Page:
Saltee Island: big adventure 2016

puffin

Sweet puffin looks at me with his wise grey eye.  Another hour on the island and the boat will come to pick us up. I don’t want to leave. I want to stay there, on the edge of the cliff, and see what he sees.

puffin

The aquamarine blue water turns a shade darker.

saltee

There is a dark cloud coming from the East, and it means rain.

saltee

Before long it was raining lazily, and the raindrops sat on the puffin’s back and head, like diamond beads.

puffin puffin

I have had a fabulous time and took many photographs. I photographed birds perched on the cliffs, and in flight, from the front and from behind, …

saltees

seabirds

… single and in groups.

saltees

We even saw a family of partridges and a rabbit.

rabbit

It is time to leave.

saltee

Enjoy this short video from Saltee Islands website .

We take the stairs down to the rocky shore, and walk along the water edge taking photographs of everything that lies around.

saltees 2 152

saltees 2 143

Huge thanks to the Neale family who have turned the islands into the bird sanctuary, and set up a shelter for those who might get stuck on the island overnight.

saltee islands

Our boat arrived with more photographers on board. This group will stay until the dark to take pictures of the sunset. The rubber dinghy is speeding towards the shore. It is also named after a bird. Guess which? A Puffin! 🙂

saltees

This is Declan Bates, the captain of  An Crosan, The Razorbill. Last August Captain Bates spotted an overturned boat that capsized near Great Saltee Island. Ten people had been in water for five hours. They were rescued and taken by An Crosan to Kilmore Quay. Nine of them survived.

Thank you for the safe trip, captain!

Captain Declan Bates

I do hope you enjoyed this trip, extended over so many blog posts 🙂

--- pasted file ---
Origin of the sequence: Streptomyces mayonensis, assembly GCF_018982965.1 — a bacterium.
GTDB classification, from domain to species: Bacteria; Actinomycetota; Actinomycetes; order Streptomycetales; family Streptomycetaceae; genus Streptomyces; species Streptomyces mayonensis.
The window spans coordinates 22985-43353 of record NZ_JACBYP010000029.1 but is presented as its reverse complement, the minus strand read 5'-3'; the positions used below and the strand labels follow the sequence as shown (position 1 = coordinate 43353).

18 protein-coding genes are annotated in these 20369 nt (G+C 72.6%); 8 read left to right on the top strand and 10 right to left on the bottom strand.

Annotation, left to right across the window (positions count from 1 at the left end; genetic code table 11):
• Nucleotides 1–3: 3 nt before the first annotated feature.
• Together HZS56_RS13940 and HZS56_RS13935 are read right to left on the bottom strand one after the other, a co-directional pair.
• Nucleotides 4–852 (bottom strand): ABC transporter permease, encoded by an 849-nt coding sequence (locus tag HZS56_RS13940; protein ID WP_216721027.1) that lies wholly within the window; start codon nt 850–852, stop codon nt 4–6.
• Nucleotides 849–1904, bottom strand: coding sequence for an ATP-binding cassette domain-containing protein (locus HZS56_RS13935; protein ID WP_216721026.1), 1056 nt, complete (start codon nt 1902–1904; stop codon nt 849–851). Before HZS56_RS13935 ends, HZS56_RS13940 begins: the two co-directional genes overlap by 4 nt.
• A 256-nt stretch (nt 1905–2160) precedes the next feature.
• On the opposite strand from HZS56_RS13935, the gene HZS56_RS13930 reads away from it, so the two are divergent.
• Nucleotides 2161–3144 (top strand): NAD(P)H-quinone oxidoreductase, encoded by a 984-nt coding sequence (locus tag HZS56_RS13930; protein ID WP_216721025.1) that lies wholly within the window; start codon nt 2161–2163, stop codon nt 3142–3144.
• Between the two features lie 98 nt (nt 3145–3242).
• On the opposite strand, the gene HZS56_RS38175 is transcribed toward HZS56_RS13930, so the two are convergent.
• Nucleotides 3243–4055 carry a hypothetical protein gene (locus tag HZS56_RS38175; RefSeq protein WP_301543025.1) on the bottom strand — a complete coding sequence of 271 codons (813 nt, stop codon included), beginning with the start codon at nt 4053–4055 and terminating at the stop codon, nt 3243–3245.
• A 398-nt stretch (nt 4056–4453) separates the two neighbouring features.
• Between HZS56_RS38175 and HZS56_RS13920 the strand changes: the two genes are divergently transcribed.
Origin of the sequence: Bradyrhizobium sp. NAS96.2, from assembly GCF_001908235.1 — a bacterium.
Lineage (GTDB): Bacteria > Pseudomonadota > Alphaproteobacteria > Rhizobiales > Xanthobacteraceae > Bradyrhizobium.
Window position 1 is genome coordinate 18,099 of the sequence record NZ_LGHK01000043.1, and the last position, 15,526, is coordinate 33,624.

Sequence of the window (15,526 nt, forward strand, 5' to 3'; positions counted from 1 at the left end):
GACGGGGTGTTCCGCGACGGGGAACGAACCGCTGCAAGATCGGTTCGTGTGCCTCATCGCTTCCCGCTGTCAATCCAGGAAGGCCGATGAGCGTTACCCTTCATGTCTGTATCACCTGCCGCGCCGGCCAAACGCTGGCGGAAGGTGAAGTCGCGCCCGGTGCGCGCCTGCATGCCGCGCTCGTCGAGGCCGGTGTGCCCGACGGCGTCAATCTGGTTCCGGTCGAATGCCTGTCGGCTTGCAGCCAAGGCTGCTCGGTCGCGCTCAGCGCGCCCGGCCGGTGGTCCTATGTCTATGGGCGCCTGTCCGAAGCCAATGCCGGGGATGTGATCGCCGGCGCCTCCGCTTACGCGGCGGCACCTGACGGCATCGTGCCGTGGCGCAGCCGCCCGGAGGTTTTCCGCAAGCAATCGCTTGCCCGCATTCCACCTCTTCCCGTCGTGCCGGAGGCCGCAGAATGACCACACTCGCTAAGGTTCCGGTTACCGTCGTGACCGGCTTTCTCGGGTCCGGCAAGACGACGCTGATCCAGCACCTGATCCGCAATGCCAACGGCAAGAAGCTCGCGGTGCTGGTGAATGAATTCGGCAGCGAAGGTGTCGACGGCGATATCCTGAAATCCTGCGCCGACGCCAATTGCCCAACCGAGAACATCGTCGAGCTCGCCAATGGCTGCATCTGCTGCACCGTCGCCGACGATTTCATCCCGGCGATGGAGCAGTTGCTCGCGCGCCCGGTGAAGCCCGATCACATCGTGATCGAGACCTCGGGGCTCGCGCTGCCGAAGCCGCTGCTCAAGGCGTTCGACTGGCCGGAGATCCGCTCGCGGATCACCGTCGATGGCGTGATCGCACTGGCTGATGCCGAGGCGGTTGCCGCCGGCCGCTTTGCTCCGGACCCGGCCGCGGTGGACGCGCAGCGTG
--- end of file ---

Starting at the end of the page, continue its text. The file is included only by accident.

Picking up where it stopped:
Don’t lose connection with the beautiful things of the world. Everything else won’t last long.

inesemjphotography Have a wonderful weekend!

120 comments

      1. To be absolutely honest, I’m not close enough friends with any puffins to ever have noticed their personal hygiene issues one way or the other. 🙂

        1. Well, in Iceland it might be a traditional food source, but Farrier Island? May be it is Faroe? I hope that hunting for puffins is only related to the population control. As to me, I wouldn’t eat a puffin ever.

            1. Yes, I imagine. In such places, people live in harmony with the nature, they never waste and never abuse their resources. Still, if I visited, I wouldn’t eat puffins 🙂 I would bring my own sandwich with me 😉

  1. To mark the beautiful finish to your Saltee Island posts, I have a surprise for you at my blog 🙂 You’ve saved the best for the last as these are some of your finest Puffin photos! ❤

  2. Ah, my soaring heart will lay earthbound now that you’ve taken us to the last stint of your amazing adventure with the Puffins. I see how one eyes you with admiration, and I have grown to find out why. Thank you for a heartwarming journey, Lady Inese and for such a fine compliment about my soul at Rose’s blog. I must say that my soul is but half the beauty of yours. Thanks so much and have a lovely week, dear. -PR

  3. Inese, I like when Juli Andrews as Maria Vin Trapped sings of her favorite things (so instead of “raindrops on roses”) I love raindrop beads on backs of puffins. Maybe we can change the next verse to be “blueberry muffins!?”
    Your tribute to the boat pilot was marvelous and his service of saving 9 of 10 people was an incredible act of heroism. Hugs, Robin xo

    1. This puffin is one of two couples I see every year nesting in the same burrows. He lets me come up quite close. I keep talking to him – may be that helps too 🙂

  4. I love the puffin photos. They have such colourful beaks!
    That piece of purple seaweed looks very interesting too, it almost looks like a cardiovascular system 🙂

    1. Thank you so much! Yes, that piece of seaweed really looks like something different than it is 🙂 I too thought about a branch of blood vessels 🙂

  5. How wonderful….your photographs actually made me cry. 🙂 The puffin was so clear that I felt as if I could reach out and touch him. What a wonderful experience for you. (And for all of us who read your post.) Lisa

  6. Beautiful post, Inese!!! Awww – those puffins… no words needed in fact, your shots say it all 🙂 Love the raindrops – they really look like tiny diamonds adorning its feathers 😉 Glad your trip was safe and that everybody got home safely! Have a beautiful and inspiring weekend! xxxxxx ❤

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